The Universities Association, Universities South Africa, says the announcement on free higher education is concerning, as there was no consultation with key role players before the presidency released a statement.
The association represents over 20 public universities.
President Jacob Zuma announced far-reaching policy changes in which higher education will be fully funded for students from poor and working class homes.
Over 90% of students will benefit from the changes.
Eligible students will be funded through grants, which will include tuition, study materials, meals, accommodation and transport.
Chief Executive Officer Professor Ahmed Bawa says they are also worried about the feasibility Zuma’s plan.
“What we are concerned about is that there was absolutely no consultation about it. That is something we are deeply concerned about. There should have been a discussion with universities, with the policy advisers, with students and so on. That has not happened. Having said that, we think that this has some positive elements. The big question is ‘will they be able to roll out what needs to be rolled out in 2018?”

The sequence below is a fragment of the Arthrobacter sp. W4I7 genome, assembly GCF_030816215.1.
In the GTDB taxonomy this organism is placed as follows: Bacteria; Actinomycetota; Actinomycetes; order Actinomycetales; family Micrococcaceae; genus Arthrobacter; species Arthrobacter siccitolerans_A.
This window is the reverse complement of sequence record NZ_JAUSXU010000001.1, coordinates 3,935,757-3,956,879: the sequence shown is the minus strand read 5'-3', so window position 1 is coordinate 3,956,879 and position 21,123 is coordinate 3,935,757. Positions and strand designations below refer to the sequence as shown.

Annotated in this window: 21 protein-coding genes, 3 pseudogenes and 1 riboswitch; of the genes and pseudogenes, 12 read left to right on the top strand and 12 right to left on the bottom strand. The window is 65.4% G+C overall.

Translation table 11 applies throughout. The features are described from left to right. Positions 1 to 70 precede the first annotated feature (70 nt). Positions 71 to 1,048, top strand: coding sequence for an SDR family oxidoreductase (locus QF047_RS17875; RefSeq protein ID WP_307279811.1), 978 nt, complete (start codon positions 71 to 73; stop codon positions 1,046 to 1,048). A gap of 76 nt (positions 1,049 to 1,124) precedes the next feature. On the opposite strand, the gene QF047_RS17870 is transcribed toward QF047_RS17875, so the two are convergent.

University students have shown mixed reactions about the announcement.
“I’m feeling happy. This is great news for all of us,” says one of the students.
Economists say the decision may lead to a further downgrade of South Africa.
Economist Dawie Roodt says the funds to support the president’s decision will probably come from other departments, increased taxes or further borrowing. Roodt says the timing of this decision must also be questioned.
“Why now during this election time for the ANC’s new leadership and I think this is a very populist move by the president and it sounds a bit sinister doing it, especially at this time. We cannot afford it. That is just the reality and I also think the president probably threw whoever is going to take over from him under the bus because once you’ve made an announcement like this you simply cannot overturn a decision like this. So I’m afraid that whoever is going to take over as president has a big problem on his hand or her hands.”
By Jamaine Krige & Lynne Arendse